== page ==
This week’s Back to the Present #2, I brought five more games from my childhood. But before that, here’s a small ponderation about Retrogaming.
What is Retrogaming, and what makes it so popular?
Retrogaming covers, in basic terms, old videogames and systems, including computers. Retrogamers look for discontinued consoles and games for two primary reasons: reliving nostalgia and/or resell. Precisely because they are discontinued, retro products can reach astronomical values. Retrogamers look for older consoles like Atari 2600 or ZX Spectrum 48K and more contemporary ones like PlayStation 1 or Game Boy since these are already considered retro.
An abandoned videogame system can cost a couple of bucks. Cleaning and part replacement can turn an old brick into a fully functional console that could be sold (or loved) for a far greater value.
The truth is that in the early days of gaming, games were more straightforward. There was no need for great computational power, realistic textures, or even a cinematic experience to bring joy to the 70s, 80s, or early 90s. It was easier to be innovative.
What makes us cling to the past are memories. Who does not like to remember the moments well spent with family or friends? Recalling the feeling of finishing a hard level after several attempts, following a good story, or even seeing your own name at the top of the scoreboard.
I do not consider myself a professional retrogamer, nor do I actively seek to increase my collection. However, I do not disregard good Game Boy game sales. I essentially look for games I enjoyed but didn’t own back then. For me, they have, above all, sentimental value. Old videogames bring me heartwarming memories, just like Disney movies.
For that very reason, I bring 5 more games that kept me entertained in those glorious times. Again, not necessarily in order.
1. Disney's Hercules
In 1997, Disney Interactive released Disney’s Hercules’ action game, based on the movie, for PlayStation and PC. In 2019, it was again released on GOG and Steam.
Hercules is genuinely an interactive action version of the movie. Filled with the same cutscenes and soundtrack, Hercules was one of the coolest kids’ games. The levels weren’t that simple, but of course, the difficulty could always be changed.
I remember playing Hercules on my cousin’s PlayStation and being incredibly jealous. I only had one of those Disney demo CDs that was bundled with cereal boxes.
I decided to play a bit in the stream, so here comes a bit of gameplay soon.
2. Push over
Push Over was the promotional game for Quavers snacks, developed by RedRat and distributed by Ocean. Like this, there was the Cool Spot by 7Up, the Zool by Chupa Chups, among others.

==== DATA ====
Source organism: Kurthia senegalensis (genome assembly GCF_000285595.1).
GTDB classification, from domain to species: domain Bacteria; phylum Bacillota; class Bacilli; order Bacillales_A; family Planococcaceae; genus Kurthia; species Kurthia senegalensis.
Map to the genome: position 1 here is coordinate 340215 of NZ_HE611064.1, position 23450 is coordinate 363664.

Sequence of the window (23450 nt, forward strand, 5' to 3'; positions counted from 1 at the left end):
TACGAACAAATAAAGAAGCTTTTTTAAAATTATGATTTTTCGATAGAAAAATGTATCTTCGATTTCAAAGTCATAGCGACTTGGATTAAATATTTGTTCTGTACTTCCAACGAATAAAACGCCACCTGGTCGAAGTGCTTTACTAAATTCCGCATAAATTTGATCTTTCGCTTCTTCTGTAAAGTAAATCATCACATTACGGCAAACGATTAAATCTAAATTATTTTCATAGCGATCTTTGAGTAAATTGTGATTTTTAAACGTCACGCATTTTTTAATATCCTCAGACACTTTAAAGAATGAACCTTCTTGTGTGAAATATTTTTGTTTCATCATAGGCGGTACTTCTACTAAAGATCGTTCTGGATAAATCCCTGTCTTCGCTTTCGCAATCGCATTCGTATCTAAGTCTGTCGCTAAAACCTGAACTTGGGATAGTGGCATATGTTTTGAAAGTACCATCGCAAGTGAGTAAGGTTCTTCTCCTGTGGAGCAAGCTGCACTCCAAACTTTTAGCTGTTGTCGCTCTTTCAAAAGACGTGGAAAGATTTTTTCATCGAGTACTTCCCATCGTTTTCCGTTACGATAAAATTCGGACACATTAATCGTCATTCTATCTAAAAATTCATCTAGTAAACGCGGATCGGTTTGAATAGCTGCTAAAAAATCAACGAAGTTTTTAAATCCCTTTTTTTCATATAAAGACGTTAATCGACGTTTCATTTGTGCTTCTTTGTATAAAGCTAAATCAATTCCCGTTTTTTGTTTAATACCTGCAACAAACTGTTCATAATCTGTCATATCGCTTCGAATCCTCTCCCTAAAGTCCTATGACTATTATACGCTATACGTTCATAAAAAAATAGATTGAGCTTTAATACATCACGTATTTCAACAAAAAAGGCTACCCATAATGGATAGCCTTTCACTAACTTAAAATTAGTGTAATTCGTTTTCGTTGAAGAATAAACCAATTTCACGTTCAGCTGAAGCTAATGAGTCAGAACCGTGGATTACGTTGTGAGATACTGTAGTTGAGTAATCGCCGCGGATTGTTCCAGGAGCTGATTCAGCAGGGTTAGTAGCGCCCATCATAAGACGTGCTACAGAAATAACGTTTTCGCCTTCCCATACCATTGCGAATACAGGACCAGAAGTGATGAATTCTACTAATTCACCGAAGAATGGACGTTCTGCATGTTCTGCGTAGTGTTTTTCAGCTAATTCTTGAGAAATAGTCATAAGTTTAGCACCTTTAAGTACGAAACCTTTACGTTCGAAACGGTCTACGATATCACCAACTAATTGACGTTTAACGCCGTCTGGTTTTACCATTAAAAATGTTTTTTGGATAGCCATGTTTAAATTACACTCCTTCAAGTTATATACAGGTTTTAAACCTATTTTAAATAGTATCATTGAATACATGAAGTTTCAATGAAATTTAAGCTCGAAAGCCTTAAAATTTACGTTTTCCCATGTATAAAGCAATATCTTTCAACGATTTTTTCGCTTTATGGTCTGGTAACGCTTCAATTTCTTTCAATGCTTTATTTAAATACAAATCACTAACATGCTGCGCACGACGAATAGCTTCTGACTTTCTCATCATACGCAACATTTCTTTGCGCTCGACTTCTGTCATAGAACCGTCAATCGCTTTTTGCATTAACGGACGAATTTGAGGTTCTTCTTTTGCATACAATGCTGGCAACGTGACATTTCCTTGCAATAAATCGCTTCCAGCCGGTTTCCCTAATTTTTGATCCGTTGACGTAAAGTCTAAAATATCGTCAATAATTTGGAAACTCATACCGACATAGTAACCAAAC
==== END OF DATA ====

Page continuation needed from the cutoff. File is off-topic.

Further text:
In Pushover, we played with a little ant. We had to complete puzzles that consisted of rearranging and pushing blocks that fell in series, like dominoes, through the innumerable levels.
In addition to the old DOS version, it is also available on Steam.
Prehistorik by Titus is a platform game and the first title in the series, which came out in 1991. We played with this caveman whose goal was to reach each level’s end with a full food bar. It was necessary to collect food and defeat dinosaurs, bears, and other enemies, in an environment where almost everything is hostile. We had to discover secret passages, attack the genie at the right time to obtain items and, fundamentally, escape unscathed.
It is also available on Steam.
4. Dyna Blaster
DynaBlaster was Bomberman’s name in Europe. It came out in 1990 for TurboGrafx-16 and Amiga, as well as other platforms. The version I had was MS-DOS.
Bomberman is an action game, maze, and at the time, it had a multiplayer mode. It was awesome being able to play with my cousins! The problem was having 4 people playing at the same time with just one keyboard. Since then, I have been a fan of Bomberman and have always enjoyed the local multiplayer modes.
5. The Incredible Machine.
The Incredible Machine (TIM) is one of my favorite games from Sierra Inc, which launched other popular collections such as King’s Quest or Space Quest.
TIM was divided into multiple levels that were unlocked and could be played at any time. We had a given number of objects in the inventory and used them to fulfill the main objective. These objectives could be basketing a ball, breaking an aquarium, and make balloons fly away. The available objects were often peculiar. There were cats, rats, basketballs, brick walls, dices, buckets, candles. Anyway. Everything you can find in a pantry.
There was also a creative way in which we could create our own machines. As a child, I used to have fun lining the trampolines and adding cats and mice. There were also some easter eggs, like a Christmas tree, available on December 25th.